Yeah, no, I mean, I agree. And I also think what are the conditions and what are the best implications for this?
And we're just going to continually learn that. But I think what Urgent cares did really well at first and now it's just with the triple virus threat going on right now is trying to reduce some of the ER Volume and so you know how we can keep more people at home or out of the er.
is the, the other side of hospital at home. Right. So hospital at home traditionally is right, but patients potentially post-surgical, for instance, not having to stay as long. Yeah. But now how can we use, and I think some of that was done earlier or like at some point during the pandemic with the pulse OX monitors working really well.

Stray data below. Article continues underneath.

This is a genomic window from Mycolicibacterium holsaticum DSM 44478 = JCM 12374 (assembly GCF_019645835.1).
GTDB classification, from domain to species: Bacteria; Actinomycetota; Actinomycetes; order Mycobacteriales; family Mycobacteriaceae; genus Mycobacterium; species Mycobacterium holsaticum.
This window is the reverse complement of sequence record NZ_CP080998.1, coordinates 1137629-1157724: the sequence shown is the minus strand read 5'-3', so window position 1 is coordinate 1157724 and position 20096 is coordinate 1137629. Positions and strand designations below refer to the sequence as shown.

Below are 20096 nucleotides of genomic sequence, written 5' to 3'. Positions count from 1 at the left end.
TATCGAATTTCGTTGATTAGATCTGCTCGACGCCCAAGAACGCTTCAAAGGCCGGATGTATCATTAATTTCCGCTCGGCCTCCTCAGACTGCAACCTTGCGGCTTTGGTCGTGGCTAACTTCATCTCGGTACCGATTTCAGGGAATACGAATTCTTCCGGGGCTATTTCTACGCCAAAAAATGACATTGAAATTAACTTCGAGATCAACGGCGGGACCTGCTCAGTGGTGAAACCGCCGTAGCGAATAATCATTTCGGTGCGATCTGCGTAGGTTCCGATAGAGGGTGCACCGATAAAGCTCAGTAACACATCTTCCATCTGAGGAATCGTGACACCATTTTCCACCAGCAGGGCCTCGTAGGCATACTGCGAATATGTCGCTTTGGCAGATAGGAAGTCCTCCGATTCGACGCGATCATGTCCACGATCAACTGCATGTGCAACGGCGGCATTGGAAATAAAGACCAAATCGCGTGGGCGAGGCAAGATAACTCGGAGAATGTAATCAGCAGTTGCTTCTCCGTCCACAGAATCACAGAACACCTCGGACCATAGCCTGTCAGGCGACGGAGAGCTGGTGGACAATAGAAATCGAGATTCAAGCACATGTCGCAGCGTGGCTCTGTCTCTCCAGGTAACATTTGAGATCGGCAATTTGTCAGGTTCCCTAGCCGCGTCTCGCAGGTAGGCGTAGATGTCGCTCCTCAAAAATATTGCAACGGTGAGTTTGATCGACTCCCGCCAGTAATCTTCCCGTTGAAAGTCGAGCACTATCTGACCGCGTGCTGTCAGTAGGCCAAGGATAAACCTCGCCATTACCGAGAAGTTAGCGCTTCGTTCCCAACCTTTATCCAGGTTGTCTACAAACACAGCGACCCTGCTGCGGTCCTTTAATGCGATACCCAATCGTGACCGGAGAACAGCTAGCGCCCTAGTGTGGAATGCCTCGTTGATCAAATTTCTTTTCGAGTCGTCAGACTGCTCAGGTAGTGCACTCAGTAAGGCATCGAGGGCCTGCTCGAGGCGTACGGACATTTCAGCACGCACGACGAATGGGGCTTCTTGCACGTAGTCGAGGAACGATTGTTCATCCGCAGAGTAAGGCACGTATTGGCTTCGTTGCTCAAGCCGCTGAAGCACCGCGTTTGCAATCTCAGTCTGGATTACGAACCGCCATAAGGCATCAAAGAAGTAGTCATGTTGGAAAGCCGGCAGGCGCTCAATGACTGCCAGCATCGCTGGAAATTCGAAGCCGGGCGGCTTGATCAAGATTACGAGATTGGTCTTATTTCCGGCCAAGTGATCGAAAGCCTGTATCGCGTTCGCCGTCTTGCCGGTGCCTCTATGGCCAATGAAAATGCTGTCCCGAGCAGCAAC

at keeping people home until they needed to. But I guess the question is like, what are the other potential indications that can happen at home? And like you said, in a streamlined way.
Yeah. I, by the way, if people want to see this post, it's on Forbes. It's such, and Jane and I, again, very provocative, he talks about Medicare Advantage.